The first wristwatch with an alarm function was produced by luxury Swiss watchmaker Eterna in 1908, but it did not enter into production until 1914.
The origins of the first wristwatch are uncertain. Some say it was designed by Louis Cartier so that his friend, Mr. Santos-Dumont, could fly a plane without have to take his hands off the controls to reach for a pocket watch. Others claim the first wristwatch was first invented by a man named Patek Phillipe, back in 1868. His ‘Platinum Perpetual Calendar Wristwatch’ sold at Christies for a whopping 3.1 million dollars in May of 2008.
Many of the huge synchronised battles of WWI were only possible because of the widespread use of the affordable soldier’s wristwatch.
The digital watch concept had its origins in the 1968 sci-fi feature film ‘2001: A Space Odyssey’. Director Stanley Kubrick commissioned Hamilton Watch Company to design a futuristic-looking – but non-functioning – timepiece to be worn by the film’s space pilots.
An engineer working for NASA called Dimitroff Petroff is generally recognised as building the first working digital watch.
The First electric watches were created in the US by Hamilton Watch Company (Hamilton 500) in 1957.
The self-winding watch mechanism was originally developed by John Harwood during 1923.
An experimental Rolex Deep Sea Special wristwatch was attached to the exterior of the Trieste deep sea exploration vehicle when it touched the very bottom of the Mariana Trench on January 23, 1960, reaching a depth of 35,814 feet (10,916 meters). It successfully withstood tremendous pressure that no submersible, let alone watch, had confronted. When they surfaced they checked the watch – it was completely dry inside and hadn’t lost a second.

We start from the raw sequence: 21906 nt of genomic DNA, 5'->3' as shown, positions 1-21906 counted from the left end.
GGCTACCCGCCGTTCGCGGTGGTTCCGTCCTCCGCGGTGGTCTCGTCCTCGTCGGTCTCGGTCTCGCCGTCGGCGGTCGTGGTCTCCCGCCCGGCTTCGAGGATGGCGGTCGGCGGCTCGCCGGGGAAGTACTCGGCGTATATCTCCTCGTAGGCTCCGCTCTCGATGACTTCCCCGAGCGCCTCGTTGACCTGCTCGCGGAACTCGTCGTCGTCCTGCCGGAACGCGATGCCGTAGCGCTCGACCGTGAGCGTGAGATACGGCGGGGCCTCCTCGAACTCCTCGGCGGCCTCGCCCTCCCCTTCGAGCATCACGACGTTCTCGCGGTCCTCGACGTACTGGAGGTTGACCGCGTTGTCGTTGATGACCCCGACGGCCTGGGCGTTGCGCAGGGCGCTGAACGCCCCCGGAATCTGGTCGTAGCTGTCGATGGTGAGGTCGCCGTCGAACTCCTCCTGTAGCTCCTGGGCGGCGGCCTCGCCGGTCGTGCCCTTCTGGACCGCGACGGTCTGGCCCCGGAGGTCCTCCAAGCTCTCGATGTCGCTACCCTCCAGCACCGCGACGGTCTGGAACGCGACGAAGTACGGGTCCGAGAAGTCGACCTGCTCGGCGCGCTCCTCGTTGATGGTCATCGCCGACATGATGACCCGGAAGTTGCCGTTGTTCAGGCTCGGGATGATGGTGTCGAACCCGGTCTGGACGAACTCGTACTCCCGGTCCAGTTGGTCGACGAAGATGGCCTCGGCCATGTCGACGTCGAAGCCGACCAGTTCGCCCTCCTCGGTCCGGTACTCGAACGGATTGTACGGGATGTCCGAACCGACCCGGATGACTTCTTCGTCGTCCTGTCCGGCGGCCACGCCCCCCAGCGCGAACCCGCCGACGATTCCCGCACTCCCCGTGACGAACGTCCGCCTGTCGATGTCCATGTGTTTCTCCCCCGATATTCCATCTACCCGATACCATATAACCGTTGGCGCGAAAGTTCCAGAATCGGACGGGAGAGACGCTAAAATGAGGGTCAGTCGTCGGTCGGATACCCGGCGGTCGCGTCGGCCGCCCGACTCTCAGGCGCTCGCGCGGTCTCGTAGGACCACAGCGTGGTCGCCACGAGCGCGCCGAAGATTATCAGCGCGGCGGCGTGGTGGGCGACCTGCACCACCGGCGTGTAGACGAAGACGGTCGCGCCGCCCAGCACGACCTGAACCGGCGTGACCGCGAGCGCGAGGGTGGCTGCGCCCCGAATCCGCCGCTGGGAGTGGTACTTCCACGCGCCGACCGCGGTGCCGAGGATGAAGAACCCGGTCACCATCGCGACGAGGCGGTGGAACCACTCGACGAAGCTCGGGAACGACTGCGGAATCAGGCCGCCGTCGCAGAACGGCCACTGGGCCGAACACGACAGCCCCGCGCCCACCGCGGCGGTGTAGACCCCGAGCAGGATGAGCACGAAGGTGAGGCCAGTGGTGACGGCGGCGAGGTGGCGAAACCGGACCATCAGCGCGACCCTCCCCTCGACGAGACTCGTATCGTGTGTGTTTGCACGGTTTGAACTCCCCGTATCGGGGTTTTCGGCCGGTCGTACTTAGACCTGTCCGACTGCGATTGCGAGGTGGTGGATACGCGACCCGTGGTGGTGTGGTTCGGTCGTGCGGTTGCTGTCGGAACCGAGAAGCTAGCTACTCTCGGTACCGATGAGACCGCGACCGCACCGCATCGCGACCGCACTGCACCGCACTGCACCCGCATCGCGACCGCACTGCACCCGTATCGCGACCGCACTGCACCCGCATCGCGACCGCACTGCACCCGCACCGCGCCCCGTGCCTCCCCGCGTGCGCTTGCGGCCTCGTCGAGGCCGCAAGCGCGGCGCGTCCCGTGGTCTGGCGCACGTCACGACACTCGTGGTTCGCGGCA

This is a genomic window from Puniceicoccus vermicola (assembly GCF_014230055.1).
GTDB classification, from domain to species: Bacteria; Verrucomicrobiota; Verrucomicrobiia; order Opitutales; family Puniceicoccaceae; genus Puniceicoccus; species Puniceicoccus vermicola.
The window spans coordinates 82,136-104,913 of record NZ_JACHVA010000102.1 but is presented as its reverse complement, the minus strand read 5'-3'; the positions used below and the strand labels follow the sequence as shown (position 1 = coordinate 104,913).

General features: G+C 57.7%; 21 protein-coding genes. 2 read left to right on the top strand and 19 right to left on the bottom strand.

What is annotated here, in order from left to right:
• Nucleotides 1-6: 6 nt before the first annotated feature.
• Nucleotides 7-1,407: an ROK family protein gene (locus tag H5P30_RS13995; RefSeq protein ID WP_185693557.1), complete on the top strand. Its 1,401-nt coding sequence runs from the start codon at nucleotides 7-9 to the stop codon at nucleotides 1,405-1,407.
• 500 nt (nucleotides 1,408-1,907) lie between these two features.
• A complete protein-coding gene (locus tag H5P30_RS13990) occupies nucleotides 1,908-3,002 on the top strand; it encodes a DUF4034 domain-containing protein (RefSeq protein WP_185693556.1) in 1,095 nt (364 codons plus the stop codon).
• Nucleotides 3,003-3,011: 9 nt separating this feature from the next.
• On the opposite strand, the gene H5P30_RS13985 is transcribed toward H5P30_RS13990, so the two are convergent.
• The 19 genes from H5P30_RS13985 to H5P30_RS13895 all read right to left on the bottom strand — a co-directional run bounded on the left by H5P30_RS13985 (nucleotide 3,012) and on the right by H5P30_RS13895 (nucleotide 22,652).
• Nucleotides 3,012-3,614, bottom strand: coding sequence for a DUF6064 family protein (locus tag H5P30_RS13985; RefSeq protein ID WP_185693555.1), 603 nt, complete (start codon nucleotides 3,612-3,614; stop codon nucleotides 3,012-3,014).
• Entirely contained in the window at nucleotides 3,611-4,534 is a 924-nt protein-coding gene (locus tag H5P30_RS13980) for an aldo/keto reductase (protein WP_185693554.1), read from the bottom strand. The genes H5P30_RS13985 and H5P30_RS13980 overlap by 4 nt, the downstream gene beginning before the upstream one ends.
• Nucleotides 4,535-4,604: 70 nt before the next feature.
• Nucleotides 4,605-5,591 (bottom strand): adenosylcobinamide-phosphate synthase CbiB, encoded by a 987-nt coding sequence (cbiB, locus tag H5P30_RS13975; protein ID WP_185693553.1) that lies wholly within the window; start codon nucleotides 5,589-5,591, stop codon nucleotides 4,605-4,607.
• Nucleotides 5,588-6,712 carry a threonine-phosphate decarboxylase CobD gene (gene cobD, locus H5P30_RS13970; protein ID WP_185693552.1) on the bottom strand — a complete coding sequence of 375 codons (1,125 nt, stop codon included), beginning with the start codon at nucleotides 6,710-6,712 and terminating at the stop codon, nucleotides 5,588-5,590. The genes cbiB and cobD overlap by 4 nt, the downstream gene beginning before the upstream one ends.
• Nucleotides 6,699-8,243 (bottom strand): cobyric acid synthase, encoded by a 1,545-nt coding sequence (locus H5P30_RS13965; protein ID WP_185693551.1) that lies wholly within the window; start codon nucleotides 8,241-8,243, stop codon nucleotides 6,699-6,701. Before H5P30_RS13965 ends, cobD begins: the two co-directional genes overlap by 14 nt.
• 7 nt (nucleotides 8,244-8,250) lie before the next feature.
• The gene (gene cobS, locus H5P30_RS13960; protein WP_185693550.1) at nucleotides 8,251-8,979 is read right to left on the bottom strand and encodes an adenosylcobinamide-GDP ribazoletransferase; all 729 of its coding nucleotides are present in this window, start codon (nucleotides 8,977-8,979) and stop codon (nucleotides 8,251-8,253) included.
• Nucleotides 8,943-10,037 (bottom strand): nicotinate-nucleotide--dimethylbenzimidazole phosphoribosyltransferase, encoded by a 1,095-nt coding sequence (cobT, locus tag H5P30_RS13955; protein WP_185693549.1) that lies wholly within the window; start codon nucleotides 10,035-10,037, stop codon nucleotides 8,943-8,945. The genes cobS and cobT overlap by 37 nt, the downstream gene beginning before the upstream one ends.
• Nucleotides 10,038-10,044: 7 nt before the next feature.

The most expensive wristwatch ever sold was 5016A Patek Philippe timepiece which was purchased at auction in 2015 for $7.3 million.
During Tudor times watches were so large that they were of worn as a pendant around the neck – this being the place on the human body where they would be too much in the way.
Sir Edmund Hillary wore a Rolex Oyster Perpetual (ancestor of the Explorer) when he first scaled Mount Everest in 1953. This was the highest a watch had been while still on the ground.
The world’s most complicated mechanical pocket watch is the Patek Philippe Caliber 89 which was first made in 1989 and has 1800 separate components.
Watches on display for sale often have their hands set to either ten minutes past ten o’clock or ten minutes to two o’clock. The reason? In this formation the watches appear to have a ‘subliminal’ smiley face which jewellers have long believed helps to make them more appealing.
The first watch worn on the moon was the Omega Speedmaster. It was used by Buzz Aldrin – the second man on the moon – Neil Armstrong (the first man on the moon) had forgotten to put his on.
Louis Moinet is the first and the only brand in the world that made a watch using a fragment of a real moon. Watchmakers profess that when creating a chronograph that displays lunar phases, two plates were “borrowed” from the meteorite that fell from the moon two millennia ago!